Why Quality Food Safety Supervisor Training Is Important

Food Safety Supervisors play an integral role in a food business often forming a vital link between a business and its customers, suppliers and local government.
June 29, 2016

Food Safety Supervisors play an integral role in a food business, often forming a vital link between a food business and its customers, suppliers, employees, and local government.

A Food Safety Supervisor signals to your state’s food authority and your customers that your business takes the community’s welfare seriously.

A Food Safety Supervisor’s main goal is to prevent food safety breaches. By inspecting and monitoring your business’ food safety and implementing a Food Safety Program, a Food Safety Supervisor can:

  • Prepare your business against unforeseen crises, such as food poisoning
  • Foster a culture of food safety and cost-effectively train staff in safe food handling practices
  • Make sure your supply chain is traceable
  • Communicate with suppliers about food quality and safe delivery
  • Liaise with the local council
  • Provide assurance of your business’ quality to customers

Comprehensive Training Required

Compared to food handling training, Food Safety Supervisor training equips an employee with more advanced skills needed to:

  • Oversee the food safety of a business
  • Protect customers from food-borne illness
  • Design a Food Safety Program in alignment with Australian law, tailored for the business
  • Manage physical, chemical and biological hazards in the workplace to protect workers
  • Train employees in food safety
  • Ensure transparency and safety in the food supply chain, for example, checking that all deliveries from suppliers are safe and stored correctly
  • Serve as a point of contact for local government
  • Prepare the business for the event of a food safety emergency, such as a food poisoning incident

Therefore, training should both equip Food Safety Supervisor with the theory to make decisions on behalf of the business and with a range of practical food safety skills to maximise their performance on the job.

Read ‘Choosing a Quality Food Safety Supervisor Course’ for more information.

Units of Competency

The units of competency your Food Safety Supervisor requires from their Food Safety Supervisor course depends on what type of food business he or she will supervise. Being trained in how to respond to your food industry’s unique food safety challenges will help your Food Safety Supervisor design a Food Safety Plan more effectively.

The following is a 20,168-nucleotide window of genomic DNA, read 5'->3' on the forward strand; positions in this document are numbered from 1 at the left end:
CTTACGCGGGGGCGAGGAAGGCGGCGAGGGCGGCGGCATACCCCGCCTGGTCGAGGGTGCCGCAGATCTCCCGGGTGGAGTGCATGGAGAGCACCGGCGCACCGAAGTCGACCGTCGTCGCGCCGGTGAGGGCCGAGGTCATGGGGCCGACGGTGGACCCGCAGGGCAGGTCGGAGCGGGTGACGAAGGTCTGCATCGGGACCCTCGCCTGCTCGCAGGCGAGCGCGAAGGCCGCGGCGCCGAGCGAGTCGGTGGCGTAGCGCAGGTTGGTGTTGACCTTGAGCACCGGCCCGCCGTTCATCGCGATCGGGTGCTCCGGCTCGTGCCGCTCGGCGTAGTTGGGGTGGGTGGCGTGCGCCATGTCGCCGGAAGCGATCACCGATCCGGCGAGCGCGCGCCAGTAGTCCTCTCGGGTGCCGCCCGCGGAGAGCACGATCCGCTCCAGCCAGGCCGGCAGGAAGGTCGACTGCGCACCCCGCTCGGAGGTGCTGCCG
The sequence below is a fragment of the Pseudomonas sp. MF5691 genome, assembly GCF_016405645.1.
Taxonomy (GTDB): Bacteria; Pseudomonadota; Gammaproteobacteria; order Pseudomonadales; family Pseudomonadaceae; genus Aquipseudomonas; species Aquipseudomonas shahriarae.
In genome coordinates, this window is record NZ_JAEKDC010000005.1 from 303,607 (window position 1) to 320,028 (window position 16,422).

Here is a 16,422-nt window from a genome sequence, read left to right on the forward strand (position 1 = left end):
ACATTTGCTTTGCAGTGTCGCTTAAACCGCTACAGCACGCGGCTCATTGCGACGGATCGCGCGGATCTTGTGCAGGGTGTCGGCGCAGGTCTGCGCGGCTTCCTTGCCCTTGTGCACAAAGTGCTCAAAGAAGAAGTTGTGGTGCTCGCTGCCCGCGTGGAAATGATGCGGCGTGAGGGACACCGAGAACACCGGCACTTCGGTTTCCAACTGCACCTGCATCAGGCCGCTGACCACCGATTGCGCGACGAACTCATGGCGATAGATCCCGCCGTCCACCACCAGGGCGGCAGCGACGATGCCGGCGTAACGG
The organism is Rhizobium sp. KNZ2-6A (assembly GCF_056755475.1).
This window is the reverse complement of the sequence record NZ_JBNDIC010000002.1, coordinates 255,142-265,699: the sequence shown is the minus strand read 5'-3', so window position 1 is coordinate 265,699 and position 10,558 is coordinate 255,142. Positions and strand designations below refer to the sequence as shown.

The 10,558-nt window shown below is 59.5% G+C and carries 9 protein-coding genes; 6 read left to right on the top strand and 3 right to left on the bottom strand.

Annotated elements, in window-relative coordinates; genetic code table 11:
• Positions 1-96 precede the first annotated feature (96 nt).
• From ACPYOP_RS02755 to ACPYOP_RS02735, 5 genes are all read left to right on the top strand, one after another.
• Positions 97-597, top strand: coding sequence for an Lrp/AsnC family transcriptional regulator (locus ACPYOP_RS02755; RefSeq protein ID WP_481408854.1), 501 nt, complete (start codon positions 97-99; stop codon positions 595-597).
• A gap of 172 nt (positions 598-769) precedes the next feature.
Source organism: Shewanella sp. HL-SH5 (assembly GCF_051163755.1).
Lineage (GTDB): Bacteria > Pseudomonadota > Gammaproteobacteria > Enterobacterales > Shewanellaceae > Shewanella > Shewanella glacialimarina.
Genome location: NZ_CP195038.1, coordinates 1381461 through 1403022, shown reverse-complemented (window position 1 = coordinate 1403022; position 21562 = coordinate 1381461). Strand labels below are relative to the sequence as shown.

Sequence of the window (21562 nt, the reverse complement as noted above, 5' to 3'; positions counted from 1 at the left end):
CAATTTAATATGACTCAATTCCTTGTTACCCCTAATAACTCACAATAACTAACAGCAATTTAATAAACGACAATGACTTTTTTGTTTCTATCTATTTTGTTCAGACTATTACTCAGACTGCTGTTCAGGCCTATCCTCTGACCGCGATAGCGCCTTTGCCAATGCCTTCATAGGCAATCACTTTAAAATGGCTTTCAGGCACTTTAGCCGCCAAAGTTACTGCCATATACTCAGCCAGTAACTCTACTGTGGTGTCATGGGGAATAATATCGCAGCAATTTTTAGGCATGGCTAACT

You can find the appropriate units of competencies for each food business type in our Food Safety Supervisor Industry Overview.

Transferable Skills

The Food Safety Supervisor role gives individuals the opportunity to develop both hard and soft managerial skills. Hard managerial skills include technical knowledge of food safety, while soft managerial skills include human skills and conceptual skills involved with developing a long-range or strategic vision for a business.

Technical Skills

Firstly, on a base level, the Food Safety Supervisor will develop technical proficiency in food safety as a specialised field. These skills will provide the baseline knowledge and skill the Food Safety Supervisor needs to develop human skills and conceptual skills in a food safety context. These skills, while not transferable, can demonstrate that an individual can:

  • Absorb new knowledge quickly
  • Think quickly on their feet

Human Skills

Beyond technical skills, Food Safety Supervisor training and job performance will help an individual build their ability to interact effectively with people. Food Safety Supervisors often interact and cooperate with employees on daily tasks. Through a Food Safety Supervisor role, an individual will learn how to communicate, motivate, lead and inspire enthusiasm and trust, and to develop foresight with regard to how people operate. These transferable human skills can also extend to how an individual:

  • Communicates with people and develops relationships (in a Food Safety Supervisor’s case, this may extend to employees, customers and local council representatives)
  • Delegates and prioritises tasks
  • Adapts to situations
  • Develops an understanding of others’ motivations and what drives their success, in order to motivate, inspire and win trust
  • Leads a team through influence, example and positive reinforcement
  • Incorporates others feedback into their strategy to improve results
  • Exhibits responsibility for both the successes and failures of a team

Conceptual Skills

In their role, through the development of Food Safety Plans and procedures, the Food Safety Supervisor will also demonstrate the ability to formulate ideas, as well as conceptualise abstract and complex situations, such as product recall systems. The individual will learn how to solve problems creatively on a business level.